The Prescott area is pumping water from the Little Chino aquifer about four times as fast as it is being replenished. The impact of this overdraft includes declining water levels in the aquifer and wells drying up in the western part of Chino Valley.
Some people claim that a pipeline to bring groundwater from the Big Chino aquifer up north at the headwaters of the upper Verde River will solve our water problems. However, the cost will be enormous and pumping will reduce the flow of the Verde unless we spend millions more to mitigate the impact. The U.S. Geological Survey computer model shows that this groundwater pumping will result in dry sections of the river and impair water rights held by downstream users.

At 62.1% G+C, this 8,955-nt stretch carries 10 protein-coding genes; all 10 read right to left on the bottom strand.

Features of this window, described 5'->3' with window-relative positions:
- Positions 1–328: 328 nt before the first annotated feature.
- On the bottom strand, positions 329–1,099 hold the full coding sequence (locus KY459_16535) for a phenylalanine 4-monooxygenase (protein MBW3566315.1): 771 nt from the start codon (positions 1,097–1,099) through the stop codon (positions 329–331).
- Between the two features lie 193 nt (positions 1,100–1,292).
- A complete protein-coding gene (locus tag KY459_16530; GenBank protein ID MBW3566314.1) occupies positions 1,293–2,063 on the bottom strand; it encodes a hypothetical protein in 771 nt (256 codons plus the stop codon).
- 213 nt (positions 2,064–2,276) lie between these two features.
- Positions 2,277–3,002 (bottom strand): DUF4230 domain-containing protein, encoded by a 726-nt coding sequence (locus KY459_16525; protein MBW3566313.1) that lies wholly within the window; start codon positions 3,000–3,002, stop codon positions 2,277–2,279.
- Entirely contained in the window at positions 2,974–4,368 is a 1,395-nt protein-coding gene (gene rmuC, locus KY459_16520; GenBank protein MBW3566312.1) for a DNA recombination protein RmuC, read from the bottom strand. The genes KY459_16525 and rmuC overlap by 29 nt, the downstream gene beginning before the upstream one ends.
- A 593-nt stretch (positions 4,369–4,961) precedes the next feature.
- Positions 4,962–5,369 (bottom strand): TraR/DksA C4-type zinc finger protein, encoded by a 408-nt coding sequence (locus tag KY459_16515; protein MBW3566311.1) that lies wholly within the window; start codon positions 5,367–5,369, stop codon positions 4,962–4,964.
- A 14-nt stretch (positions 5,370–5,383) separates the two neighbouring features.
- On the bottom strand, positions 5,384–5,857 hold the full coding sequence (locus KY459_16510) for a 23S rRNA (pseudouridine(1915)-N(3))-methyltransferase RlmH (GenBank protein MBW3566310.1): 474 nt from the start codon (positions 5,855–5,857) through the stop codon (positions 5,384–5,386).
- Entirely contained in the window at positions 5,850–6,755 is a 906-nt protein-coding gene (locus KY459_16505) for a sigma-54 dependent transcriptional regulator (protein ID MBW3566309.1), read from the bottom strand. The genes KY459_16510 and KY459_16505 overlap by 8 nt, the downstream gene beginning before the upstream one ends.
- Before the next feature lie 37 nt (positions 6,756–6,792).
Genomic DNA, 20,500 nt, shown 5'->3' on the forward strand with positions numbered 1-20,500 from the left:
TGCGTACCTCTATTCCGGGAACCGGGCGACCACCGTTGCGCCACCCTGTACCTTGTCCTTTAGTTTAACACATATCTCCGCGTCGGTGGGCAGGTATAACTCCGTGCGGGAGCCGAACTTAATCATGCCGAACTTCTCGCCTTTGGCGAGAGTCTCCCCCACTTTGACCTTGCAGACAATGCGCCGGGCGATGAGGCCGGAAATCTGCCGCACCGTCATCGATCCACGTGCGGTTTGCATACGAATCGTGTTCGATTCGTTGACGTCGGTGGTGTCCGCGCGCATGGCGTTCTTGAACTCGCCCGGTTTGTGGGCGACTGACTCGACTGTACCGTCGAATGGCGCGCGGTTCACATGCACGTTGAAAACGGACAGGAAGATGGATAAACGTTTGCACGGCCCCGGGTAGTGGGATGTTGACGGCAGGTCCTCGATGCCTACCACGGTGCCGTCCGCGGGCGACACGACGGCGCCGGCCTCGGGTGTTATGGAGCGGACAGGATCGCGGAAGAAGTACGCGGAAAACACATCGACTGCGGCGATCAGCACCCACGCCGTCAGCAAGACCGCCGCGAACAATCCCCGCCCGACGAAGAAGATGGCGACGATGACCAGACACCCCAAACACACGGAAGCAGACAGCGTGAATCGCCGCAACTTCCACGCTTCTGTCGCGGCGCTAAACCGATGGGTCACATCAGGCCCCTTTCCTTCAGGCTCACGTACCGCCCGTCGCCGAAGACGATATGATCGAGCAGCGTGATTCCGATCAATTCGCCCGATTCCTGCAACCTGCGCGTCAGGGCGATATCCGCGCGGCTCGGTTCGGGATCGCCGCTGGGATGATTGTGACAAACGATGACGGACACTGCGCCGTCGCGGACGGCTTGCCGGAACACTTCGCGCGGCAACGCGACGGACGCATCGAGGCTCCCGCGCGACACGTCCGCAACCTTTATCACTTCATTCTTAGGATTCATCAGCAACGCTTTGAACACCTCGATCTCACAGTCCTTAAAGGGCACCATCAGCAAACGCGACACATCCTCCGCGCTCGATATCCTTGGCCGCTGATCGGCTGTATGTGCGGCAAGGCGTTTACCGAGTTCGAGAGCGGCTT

Conservation can play a major role in achieving a sustainable water supply, especially by using less water outdoors. Homeowners can use captured rainwater and attractive drought-tolerant plants to save both water and money.
To learn more, view a pdf of CWAG's monthly column in the Daily Courier published April 5, 2017